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The Mortal Sickness

The Mortal Sickness

‘Andrew Taylor is a master story-teller’ Daily Telegraph

From the No.1 bestselling author of The Ashes of London and
The Fire Court, this is the second instalment in the acclaimed Lydmouth series

When a spinster of the parish is found bludgeoned to death in St John’s, and the church’s most valuable possession, the Lydmouth chalice, is missing, the finger of suspicion points at the new vicar, who is already beset with problems.

The glare of the police investigation reveals shabby secrets and private griefs. Jill Francis, struggling to find her feet in her new life, stumbles into the case at the beginning. But even a journalist cannot always watch from the sidelines. Soon she is inextricably involved in the Suttons’ affairs. Despite the electric antagonism between her and Inspector Richard Thornhill, she has instincts that she can’t ignore . . .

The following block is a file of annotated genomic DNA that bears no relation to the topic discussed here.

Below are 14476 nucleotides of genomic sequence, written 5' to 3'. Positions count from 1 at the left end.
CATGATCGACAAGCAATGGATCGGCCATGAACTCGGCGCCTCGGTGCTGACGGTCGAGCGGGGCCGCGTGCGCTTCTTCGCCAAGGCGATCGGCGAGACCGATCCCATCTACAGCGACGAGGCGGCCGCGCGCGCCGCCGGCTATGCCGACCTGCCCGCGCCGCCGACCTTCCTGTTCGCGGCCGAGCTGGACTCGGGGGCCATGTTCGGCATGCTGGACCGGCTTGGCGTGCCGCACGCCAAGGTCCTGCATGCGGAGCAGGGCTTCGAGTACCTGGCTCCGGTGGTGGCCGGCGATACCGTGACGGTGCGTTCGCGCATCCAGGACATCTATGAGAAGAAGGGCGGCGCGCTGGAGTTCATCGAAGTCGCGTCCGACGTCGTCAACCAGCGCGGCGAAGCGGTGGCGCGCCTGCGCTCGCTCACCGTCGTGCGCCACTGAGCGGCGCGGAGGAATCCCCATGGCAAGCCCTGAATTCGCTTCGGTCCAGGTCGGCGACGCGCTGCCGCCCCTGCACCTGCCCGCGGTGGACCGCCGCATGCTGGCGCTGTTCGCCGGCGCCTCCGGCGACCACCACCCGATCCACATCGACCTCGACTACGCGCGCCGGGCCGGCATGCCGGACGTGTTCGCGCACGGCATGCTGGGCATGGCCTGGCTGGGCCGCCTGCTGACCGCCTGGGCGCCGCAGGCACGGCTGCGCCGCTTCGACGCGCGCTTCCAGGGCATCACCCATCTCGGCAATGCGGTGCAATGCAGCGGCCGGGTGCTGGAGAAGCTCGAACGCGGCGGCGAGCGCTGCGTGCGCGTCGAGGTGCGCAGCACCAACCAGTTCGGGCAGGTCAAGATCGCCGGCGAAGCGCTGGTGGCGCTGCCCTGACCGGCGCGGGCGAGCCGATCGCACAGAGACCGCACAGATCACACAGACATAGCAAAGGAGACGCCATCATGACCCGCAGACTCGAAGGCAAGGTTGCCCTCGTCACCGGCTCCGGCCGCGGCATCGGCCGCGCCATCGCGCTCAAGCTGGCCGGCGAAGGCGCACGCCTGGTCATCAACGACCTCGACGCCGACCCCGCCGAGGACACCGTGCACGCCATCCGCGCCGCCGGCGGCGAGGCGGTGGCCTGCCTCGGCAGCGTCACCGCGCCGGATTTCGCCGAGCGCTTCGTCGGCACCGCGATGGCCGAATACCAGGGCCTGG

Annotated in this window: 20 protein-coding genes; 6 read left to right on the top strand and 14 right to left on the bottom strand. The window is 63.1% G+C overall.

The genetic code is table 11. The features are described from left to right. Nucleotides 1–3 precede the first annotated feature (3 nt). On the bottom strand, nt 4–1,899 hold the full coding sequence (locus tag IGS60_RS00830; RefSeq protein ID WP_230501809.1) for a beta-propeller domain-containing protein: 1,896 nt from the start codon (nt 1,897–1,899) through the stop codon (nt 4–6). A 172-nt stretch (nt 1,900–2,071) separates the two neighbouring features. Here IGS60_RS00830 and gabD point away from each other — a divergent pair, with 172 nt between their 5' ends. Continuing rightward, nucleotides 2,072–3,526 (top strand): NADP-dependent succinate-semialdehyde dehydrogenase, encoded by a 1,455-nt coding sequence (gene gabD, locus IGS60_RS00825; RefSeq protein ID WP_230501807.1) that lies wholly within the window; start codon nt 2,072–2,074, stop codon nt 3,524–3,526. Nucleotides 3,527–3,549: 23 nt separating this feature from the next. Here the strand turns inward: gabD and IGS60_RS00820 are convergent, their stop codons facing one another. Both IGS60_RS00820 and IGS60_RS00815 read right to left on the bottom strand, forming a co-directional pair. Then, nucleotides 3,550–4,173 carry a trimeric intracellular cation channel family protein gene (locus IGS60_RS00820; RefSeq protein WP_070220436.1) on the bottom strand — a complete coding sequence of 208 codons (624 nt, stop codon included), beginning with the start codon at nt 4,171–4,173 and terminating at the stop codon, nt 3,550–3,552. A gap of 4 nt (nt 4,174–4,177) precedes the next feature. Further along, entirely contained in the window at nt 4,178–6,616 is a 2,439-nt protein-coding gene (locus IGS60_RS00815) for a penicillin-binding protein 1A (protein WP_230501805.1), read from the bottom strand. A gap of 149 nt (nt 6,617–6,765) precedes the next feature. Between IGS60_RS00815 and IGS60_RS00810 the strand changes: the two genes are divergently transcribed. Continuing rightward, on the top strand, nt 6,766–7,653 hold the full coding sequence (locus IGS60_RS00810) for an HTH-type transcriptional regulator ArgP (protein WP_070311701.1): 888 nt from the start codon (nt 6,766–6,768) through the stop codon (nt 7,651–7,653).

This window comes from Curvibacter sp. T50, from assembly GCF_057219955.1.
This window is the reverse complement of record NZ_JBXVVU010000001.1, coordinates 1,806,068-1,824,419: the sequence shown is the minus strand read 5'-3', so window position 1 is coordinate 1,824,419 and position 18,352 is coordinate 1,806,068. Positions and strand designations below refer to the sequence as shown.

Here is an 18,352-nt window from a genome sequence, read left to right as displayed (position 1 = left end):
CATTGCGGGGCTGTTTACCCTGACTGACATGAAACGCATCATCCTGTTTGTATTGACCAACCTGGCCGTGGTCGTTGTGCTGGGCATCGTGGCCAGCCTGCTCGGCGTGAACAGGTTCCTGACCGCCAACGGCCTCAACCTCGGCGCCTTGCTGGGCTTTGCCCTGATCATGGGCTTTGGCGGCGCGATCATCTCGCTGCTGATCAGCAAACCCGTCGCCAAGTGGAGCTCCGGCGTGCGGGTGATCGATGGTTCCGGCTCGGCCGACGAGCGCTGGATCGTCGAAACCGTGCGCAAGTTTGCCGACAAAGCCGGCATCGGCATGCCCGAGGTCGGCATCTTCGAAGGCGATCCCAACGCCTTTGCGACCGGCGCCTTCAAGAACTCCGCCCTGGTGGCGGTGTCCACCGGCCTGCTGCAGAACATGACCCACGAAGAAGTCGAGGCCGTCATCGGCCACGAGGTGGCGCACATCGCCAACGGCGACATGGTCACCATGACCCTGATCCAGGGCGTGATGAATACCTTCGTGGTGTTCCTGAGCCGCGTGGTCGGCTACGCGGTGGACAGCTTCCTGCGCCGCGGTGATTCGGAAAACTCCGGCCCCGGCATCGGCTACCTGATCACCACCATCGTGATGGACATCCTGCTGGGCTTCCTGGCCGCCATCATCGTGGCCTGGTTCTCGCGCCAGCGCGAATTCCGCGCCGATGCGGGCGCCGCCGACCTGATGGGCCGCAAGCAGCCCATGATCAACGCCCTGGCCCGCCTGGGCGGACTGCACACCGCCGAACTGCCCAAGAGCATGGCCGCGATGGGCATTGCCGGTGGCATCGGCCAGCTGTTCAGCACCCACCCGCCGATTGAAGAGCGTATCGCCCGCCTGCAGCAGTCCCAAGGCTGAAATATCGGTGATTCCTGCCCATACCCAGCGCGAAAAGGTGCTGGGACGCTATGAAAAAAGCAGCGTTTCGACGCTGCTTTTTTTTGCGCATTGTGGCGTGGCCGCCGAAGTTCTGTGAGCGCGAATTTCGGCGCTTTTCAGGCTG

‘An excellent writer. He plots with care and intelligence and the solution to the mystery is satisfyingly chillingThe Times

‘The most under-rated crime writer in Britain today’ Val McDermid

‘There is no denying Taylor’s talent, his prose exudes a quality uncommon among his contemporaries’ Time Out
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Genre: Fiction & Related Items / Crime & Mystery

On Sale: 13th September 2012

Price: £4.99

ISBN-13: 9781444764932

Reviews

Taylor's Lydmouth series is turning the classical detective story into a complex picture of our own past
<i>Independent</i>
The people depicted here are real and believable and the drabness and genteel facade of Fifties England is skilfully brought to life. Taylor is, as always, adept at showing the reality beneath the surface
<i>Sunday Telegraph</i>
How skilfully he recreates the atmosphere of the time through innuendo, attitude and detail . . .Taylor is the master of small lives writ large and he has carved a classic detective story
Frances Fyfield
The most under-rated crime writer in Britain today
Val McDermid
Andrew Taylor is one of the most interesting, if not the most interesting novelist writing on crime in England today
<i>Spectator</i>